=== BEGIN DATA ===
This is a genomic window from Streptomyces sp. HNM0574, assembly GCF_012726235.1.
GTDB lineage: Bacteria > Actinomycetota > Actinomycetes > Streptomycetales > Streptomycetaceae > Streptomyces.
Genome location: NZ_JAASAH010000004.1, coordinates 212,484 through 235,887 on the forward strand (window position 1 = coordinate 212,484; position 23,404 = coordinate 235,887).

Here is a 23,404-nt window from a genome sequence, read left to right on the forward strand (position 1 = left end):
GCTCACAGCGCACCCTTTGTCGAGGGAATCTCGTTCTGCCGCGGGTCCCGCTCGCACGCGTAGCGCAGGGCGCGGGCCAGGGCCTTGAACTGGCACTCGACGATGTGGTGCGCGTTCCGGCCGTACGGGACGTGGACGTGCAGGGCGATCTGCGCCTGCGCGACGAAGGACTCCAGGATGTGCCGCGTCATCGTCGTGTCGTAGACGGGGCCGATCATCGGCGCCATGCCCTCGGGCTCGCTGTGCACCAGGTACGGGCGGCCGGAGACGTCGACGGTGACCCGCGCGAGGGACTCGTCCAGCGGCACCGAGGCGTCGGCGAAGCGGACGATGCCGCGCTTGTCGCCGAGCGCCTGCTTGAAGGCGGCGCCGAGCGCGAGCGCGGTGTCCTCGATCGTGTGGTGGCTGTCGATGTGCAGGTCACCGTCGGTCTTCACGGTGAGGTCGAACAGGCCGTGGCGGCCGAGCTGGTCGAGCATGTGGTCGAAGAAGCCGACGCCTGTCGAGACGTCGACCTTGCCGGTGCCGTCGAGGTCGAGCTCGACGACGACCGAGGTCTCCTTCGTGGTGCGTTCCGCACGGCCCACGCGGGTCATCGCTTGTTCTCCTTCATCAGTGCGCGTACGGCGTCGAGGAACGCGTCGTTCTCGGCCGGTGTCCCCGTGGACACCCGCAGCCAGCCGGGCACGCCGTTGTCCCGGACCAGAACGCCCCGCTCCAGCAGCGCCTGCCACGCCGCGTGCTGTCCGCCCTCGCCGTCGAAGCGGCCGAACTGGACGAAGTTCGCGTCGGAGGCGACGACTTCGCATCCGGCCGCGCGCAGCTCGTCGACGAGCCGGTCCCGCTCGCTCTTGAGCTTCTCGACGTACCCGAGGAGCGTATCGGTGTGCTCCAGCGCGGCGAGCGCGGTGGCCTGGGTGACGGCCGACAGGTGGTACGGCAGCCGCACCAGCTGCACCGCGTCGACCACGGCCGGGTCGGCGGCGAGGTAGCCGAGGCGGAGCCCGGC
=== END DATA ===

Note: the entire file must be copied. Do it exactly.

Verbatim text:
This is a genomic window from Streptomyces sp. HNM0574, assembly GCF_012726235.1.
GTDB lineage: Bacteria > Actinomycetota > Actinomycetes > Streptomycetales > Streptomycetaceae > Streptomyces.
Genome location: NZ_JAASAH010000004.1, coordinates 212,484 through 235,887 on the forward strand (window position 1 = coordinate 212,484; position 23,404 = coordinate 235,887).

Here is a 23,404-nt window from a genome sequence, read left to right on the forward strand (position 1 = left end):
GCTCACAGCGCACCCTTTGTCGAGGGAATCTCGTTCTGCCGCGGGTCCCGCTCGCACGCGTAGCGCAGGGCGCGGGCCAGGGCCTTGAACTGGCACTCGACGATGTGGTGCGCGTTCCGGCCGTACGGGACGTGGACGTGCAGGGCGATCTGCGCCTGCGCGACGAAGGACTCCAGGATGTGCCGCGTCATCGTCGTGTCGTAGACGGGGCCGATCATCGGCGCCATGCCCTCGGGCTCGCTGTGCACCAGGTACGGGCGGCCGGAGACGTCGACGGTGACCCGCGCGAGGGACTCGTCCAGCGGCACCGAGGCGTCGGCGAAGCGGACGATGCCGCGCTTGTCGCCGAGCGCCTGCTTGAAGGCGGCGCCGAGCGCGAGCGCGGTGTCCTCGATCGTGTGGTGGCTGTCGATGTGCAGGTCACCGTCGGTCTTCACGGTGAGGTCGAACAGGCCGTGGCGGCCGAGCTGGTCGAGCATGTGGTCGAAGAAGCCGACGCCTGTCGAGACGTCGACCTTGCCGGTGCCGTCGAGGTCGAGCTCGACGACGACCGAGGTCTCCTTCGTGGTGCGTTCCGCACGGCCCACGCGGGTCATCGCTTGTTCTCCTTCATCAGTGCGCGTACGGCGTCGAGGAACGCGTCGTTCTCGGCCGGTGTCCCCGTGGACACCCGCAGCCAGCCGGGCACGCCGTTGTCCCGGACCAGAACGCCCCGCTCCAGCAGCGCCTGCCACGCCGCGTGCTGTCCGCCCTCGCCGTCGAAGCGGCCGAACTGGACGAAGTTCGCGTCGGAGGCGACGACTTCGCATCCGGCCGCGCGCAGCTCGTCGACGAGCCGGTCCCGCTCGCTCTTGAGCTTCTCGACGTACCCGAGGAGCGTATCGGTGTGCTCCAGCGCGGCGAGCGCGGTGGCCTGGGTGACGGCCGACAGGTGGTACGGCAGCCGCACCAGCTGCACCGCGTCGACCACGGCCGGGTCGGCGGCGAGGTAGCCGAGGCGGAGCCCGGC